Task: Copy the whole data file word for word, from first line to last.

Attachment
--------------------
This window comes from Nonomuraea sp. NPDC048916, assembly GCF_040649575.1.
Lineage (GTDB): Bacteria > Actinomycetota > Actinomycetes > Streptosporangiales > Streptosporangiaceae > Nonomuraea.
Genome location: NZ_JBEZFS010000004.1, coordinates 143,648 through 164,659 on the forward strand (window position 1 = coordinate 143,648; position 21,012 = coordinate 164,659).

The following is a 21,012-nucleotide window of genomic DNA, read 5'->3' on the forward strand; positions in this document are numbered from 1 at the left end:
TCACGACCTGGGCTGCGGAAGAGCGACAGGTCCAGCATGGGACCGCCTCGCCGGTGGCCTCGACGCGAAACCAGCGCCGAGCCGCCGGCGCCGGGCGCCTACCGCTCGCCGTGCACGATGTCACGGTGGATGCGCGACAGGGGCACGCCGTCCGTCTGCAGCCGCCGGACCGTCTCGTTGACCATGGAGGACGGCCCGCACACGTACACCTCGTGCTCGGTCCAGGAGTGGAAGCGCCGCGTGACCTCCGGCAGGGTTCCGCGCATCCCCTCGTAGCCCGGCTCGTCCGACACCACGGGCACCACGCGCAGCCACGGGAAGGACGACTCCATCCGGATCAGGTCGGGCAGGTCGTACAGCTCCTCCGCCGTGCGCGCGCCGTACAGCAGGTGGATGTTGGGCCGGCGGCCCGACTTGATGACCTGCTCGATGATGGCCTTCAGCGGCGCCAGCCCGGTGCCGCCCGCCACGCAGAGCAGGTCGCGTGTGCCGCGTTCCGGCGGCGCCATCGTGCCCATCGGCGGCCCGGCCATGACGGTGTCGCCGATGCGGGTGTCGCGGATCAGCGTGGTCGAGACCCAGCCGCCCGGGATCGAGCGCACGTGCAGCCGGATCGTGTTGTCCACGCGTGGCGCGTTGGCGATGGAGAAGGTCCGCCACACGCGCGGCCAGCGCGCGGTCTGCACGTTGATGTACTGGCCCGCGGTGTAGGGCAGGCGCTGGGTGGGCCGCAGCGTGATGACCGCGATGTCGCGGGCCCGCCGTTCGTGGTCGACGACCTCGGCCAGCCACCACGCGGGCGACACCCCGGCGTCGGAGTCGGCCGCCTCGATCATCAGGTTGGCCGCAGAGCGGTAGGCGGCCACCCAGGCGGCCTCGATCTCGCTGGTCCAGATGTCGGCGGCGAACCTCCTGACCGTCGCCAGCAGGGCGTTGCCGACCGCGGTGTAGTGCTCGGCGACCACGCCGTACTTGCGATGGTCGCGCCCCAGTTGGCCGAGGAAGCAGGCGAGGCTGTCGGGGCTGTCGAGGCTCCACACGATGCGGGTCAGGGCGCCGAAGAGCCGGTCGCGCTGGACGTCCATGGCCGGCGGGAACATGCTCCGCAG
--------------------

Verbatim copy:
This window comes from Nonomuraea sp. NPDC048916, assembly GCF_040649575.1.
Lineage (GTDB): Bacteria > Actinomycetota > Actinomycetes > Streptosporangiales > Streptosporangiaceae > Nonomuraea.
Genome location: NZ_JBEZFS010000004.1, coordinates 143,648 through 164,659 on the forward strand (window position 1 = coordinate 143,648; position 21,012 = coordinate 164,659).

The following is a 21,012-nucleotide window of genomic DNA, read 5'->3' on the forward strand; positions in this document are numbered from 1 at the left end:
TCACGACCTGGGCTGCGGAAGAGCGACAGGTCCAGCATGGGACCGCCTCGCCGGTGGCCTCGACGCGAAACCAGCGCCGAGCCGCCGGCGCCGGGCGCCTACCGCTCGCCGTGCACGATGTCACGGTGGATGCGCGACAGGGGCACGCCGTCCGTCTGCAGCCGCCGGACCGTCTCGTTGACCATGGAGGACGGCCCGCACACGTACACCTCGTGCTCGGTCCAGGAGTGGAAGCGCCGCGTGACCTCCGGCAGGGTTCCGCGCATCCCCTCGTAGCCCGGCTCGTCCGACACCACGGGCACCACGCGCAGCCACGGGAAGGACGACTCCATCCGGATCAGGTCGGGCAGGTCGTACAGCTCCTCCGCCGTGCGCGCGCCGTACAGCAGGTGGATGTTGGGCCGGCGGCCCGACTTGATGACCTGCTCGATGATGGCCTTCAGCGGCGCCAGCCCGGTGCCGCCCGCCACGCAGAGCAGGTCGCGTGTGCCGCGTTCCGGCGGCGCCATCGTGCCCATCGGCGGCCCGGCCATGACGGTGTCGCCGATGCGGGTGTCGCGGATCAGCGTGGTCGAGACCCAGCCGCCCGGGATCGAGCGCACGTGCAGCCGGATCGTGTTGTCCACGCGTGGCGCGTTGGCGATGGAGAAGGTCCGCCACACGCGCGGCCAGCGCGCGGTCTGCACGTTGATGTACTGGCCCGCGGTGTAGGGCAGGCGCTGGGTGGGCCGCAGCGTGATGACCGCGATGTCGCGGGCCCGCCGTTCGTGGTCGACGACCTCGGCCAGCCACCACGCGGGCGACACCCCGGCGTCGGAGTCGGCCGCCTCGATCATCAGGTTGGCCGCAGAGCGGTAGGCGGCCACCCAGGCGGCCTCGATCTCGCTGGTCCAGATGTCGGCGGCGAACCTCCTGACCGTCGCCAGCAGGGCGTTGCCGACCGCGGTGTAGTGCTCGGCGACCACGCCGTACTTGCGATGGTCGCGCCCCAGTTGGCCGAGGAAGCAGGCGAGGCTGTCGGGGCTGTCGAGGCTCCACACGATGCGGGTCAGGGCGCCGAAGAGCCGGTCGCGCTGGACGTCCATGGCCGGCGGGAACATGCTCCGCAG